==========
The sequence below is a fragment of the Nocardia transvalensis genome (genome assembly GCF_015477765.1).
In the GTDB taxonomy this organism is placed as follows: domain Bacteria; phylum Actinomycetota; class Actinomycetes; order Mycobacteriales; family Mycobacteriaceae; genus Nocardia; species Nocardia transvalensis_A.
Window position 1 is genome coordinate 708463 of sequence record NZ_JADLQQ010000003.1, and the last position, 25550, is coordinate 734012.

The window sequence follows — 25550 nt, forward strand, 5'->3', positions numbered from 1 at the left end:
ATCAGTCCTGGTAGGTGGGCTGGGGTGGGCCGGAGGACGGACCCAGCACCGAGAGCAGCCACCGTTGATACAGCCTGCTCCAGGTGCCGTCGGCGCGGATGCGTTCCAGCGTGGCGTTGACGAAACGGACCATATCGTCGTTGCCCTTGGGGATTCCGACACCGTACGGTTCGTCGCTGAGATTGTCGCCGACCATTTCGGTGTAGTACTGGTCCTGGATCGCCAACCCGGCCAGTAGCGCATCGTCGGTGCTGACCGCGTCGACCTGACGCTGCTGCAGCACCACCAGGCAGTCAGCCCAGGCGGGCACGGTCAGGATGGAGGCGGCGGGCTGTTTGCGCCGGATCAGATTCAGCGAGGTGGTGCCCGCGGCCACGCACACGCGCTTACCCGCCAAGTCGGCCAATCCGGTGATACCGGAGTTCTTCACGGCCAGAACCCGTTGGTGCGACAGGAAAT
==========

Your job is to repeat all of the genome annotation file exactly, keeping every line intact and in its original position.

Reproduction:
The sequence below is a fragment of the Nocardia transvalensis genome (genome assembly GCF_015477765.1).
In the GTDB taxonomy this organism is placed as follows: domain Bacteria; phylum Actinomycetota; class Actinomycetes; order Mycobacteriales; family Mycobacteriaceae; genus Nocardia; species Nocardia transvalensis_A.
Window position 1 is genome coordinate 708463 of sequence record NZ_JADLQQ010000003.1, and the last position, 25550, is coordinate 734012.

The window sequence follows — 25550 nt, forward strand, 5'->3', positions numbered from 1 at the left end:
ATCAGTCCTGGTAGGTGGGCTGGGGTGGGCCGGAGGACGGACCCAGCACCGAGAGCAGCCACCGTTGATACAGCCTGCTCCAGGTGCCGTCGGCGCGGATGCGTTCCAGCGTGGCGTTGACGAAACGGACCATATCGTCGTTGCCCTTGGGGATTCCGACACCGTACGGTTCGTCGCTGAGATTGTCGCCGACCATTTCGGTGTAGTACTGGTCCTGGATCGCCAACCCGGCCAGTAGCGCATCGTCGGTGCTGACCGCGTCGACCTGACGCTGCTGCAGCACCACCAGGCAGTCAGCCCAGGCGGGCACGGTCAGGATGGAGGCGGCGGGCTGTTTGCGCCGGATCAGATTCAGCGAGGTGGTGCCCGCGGCCACGCACACGCGCTTACCCGCCAAGTCGGCCAATCCGGTGATACCGGAGTTCTTCACGGCCAGAACCCGTTGGTGCGACAGGAAAT